The Most Precious Thing… Journals

In the end, we loaded our technology (computers, hard drives with all the historical pictures on them), my old Smith Corona typewriter (yes-crazy!) and we stood holding what we decided were the most precious things… our cottage journals.

We began our first journal on our first day as we moved in to this place. Our kids’ friends wrote enthusiastic missives about how beautiful everything was. Our kids wrote about their feelings, capturing with words what their hearts were beating. “Powered down. Closed up. Fits perfect.”

The words of our son as he did his first final closing at age 18.

The journals number four now and have chronicled friendships, community losses, high points, low points, activities, picnics, first fingerprints of grandchildren, celebrations, achievements, jobs, retirements, comings and goings, weddings, funerals. Our life is there.

We carried the four journals to the boat. The most precious.

We were lucky, and so many of us felt lucky as the water bombing planes extinguished the fire and summer students were planted in the forest to seek out hot spots for a week afterwards.

We felt so lucky.

And so grateful. The journals are back on the bookshelf,  fuller still after the summer of 2016.

Source: The most precious thing…: COMMUNITY SECRETS | Barrie Examiner

I’ve thought about what I’d save in case of fire too. Likely everyone has at some point. I also think about my old diaries/ journals. I haven’t looked at most of them since the day I wrote the entry. At one point, moving from one place to another (again and again), I was at the point of throwing them all out. Journals are a link to our past selves. Sometimes a burden but irreplaceable too. I deleted an online journal I kept while I was going through a divorce. I don’t remember why I deleted it then. I’ve tried to get it back a couple of times but never found anything that worked. Gone forever, irreplaceable.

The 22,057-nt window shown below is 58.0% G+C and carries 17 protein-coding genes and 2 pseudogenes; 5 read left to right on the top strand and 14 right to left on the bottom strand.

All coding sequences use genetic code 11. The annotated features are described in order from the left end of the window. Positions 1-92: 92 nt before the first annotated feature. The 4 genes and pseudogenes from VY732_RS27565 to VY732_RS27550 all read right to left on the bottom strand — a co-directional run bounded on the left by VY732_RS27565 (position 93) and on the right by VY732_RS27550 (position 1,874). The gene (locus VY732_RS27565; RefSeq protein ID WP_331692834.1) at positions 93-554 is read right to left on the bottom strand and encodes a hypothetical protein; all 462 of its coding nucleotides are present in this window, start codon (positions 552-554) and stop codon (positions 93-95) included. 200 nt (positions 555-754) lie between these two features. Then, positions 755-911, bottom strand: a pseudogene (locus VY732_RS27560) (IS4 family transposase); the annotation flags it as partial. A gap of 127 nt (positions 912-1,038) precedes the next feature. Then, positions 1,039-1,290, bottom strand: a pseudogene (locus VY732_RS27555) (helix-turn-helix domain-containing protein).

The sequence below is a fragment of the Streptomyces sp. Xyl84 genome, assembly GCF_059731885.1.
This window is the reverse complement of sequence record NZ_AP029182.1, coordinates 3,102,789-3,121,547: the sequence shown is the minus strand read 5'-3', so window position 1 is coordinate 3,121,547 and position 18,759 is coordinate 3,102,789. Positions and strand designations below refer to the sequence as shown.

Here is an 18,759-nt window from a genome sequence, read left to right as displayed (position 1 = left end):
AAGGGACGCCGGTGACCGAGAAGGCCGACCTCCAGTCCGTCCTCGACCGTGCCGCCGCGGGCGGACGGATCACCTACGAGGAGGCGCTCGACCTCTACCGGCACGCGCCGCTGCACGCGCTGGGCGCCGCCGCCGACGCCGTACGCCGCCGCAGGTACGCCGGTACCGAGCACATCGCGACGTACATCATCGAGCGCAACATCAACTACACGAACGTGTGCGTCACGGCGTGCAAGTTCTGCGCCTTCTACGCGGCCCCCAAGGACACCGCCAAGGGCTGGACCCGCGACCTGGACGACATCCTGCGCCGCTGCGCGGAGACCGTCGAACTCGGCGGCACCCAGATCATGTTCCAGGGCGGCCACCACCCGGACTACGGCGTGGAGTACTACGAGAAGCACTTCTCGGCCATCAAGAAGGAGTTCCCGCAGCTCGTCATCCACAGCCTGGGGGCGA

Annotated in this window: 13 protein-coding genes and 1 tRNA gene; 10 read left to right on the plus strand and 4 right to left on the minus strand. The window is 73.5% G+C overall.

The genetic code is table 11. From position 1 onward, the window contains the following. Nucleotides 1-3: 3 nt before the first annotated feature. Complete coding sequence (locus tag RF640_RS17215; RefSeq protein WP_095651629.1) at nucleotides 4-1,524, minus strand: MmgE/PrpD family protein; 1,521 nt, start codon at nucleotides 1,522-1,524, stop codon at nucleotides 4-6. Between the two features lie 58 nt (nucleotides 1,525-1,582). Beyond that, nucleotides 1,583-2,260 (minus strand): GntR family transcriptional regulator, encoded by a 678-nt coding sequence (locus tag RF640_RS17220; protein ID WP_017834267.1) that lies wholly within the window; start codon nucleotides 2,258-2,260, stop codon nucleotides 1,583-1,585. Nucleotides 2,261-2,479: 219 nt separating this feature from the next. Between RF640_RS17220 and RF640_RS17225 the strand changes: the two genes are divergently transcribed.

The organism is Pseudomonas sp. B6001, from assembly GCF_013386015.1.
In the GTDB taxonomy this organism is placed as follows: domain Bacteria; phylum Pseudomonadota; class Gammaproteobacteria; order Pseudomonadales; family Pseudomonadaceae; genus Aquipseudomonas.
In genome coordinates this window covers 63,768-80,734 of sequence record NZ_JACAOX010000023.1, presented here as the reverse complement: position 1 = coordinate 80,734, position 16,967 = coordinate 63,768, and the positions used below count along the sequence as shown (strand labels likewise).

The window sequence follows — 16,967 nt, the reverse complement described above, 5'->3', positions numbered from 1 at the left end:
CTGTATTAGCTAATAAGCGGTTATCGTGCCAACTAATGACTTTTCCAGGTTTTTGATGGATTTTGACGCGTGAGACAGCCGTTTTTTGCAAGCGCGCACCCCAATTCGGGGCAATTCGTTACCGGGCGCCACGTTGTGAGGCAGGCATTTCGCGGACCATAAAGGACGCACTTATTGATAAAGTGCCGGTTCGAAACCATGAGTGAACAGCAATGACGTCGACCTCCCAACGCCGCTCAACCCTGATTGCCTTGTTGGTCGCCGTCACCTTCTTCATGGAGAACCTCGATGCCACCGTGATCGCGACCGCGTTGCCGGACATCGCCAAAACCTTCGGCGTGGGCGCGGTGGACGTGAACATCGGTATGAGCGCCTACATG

Imagine the Long, Lost Journal Found

What does a journal look like? If you found the long, lost journal of long dead explorer, what would you expect it to look like? I see it as leather, beat up, dark cover and dirty, weather beaten held together with string or something else found along the way. What if it were the journal of a dentist? That I’d expect to be pristine, white and not at all dog-earred. What does your own journal look like, if you keep one?

Pick someone: scientist, teacher, fashion designer, etc and write about the journal they keep. What does it look like? How does it reflect the writer? Describe the wear and tear and any extra things like art added to the cover or a lock to hold in all those secrets. Where is the journal kept? Or, has it been lost? Give the journal a whole story of it’s own (before you even open the pages).journal

Journal from: Canada Beauty Supply

My own journal has evolved to a lined page notebook with a flowery cover. No security like a lock or elastic to hold it closed. I don’t keep it in any special place, nor do I hide it away. But, that’s my life now. I used to keep it in my desk drawer. These days my desk is a computer desk and it didn’t come with drawers. Besides, it seems wrong to keep a journal in a desk drawer unless the desk is old and made from wood.

12th May – Keep a One Day Diary for Mass Observation

May 12th 2016 is likely to be quite an ordinary day, but for those researching, the ‘ordinary’ can often provide extraordinary results.  The diaries will be held and used alongside the 1937 documents. We would be very grateful if you could document your May 12th for the future.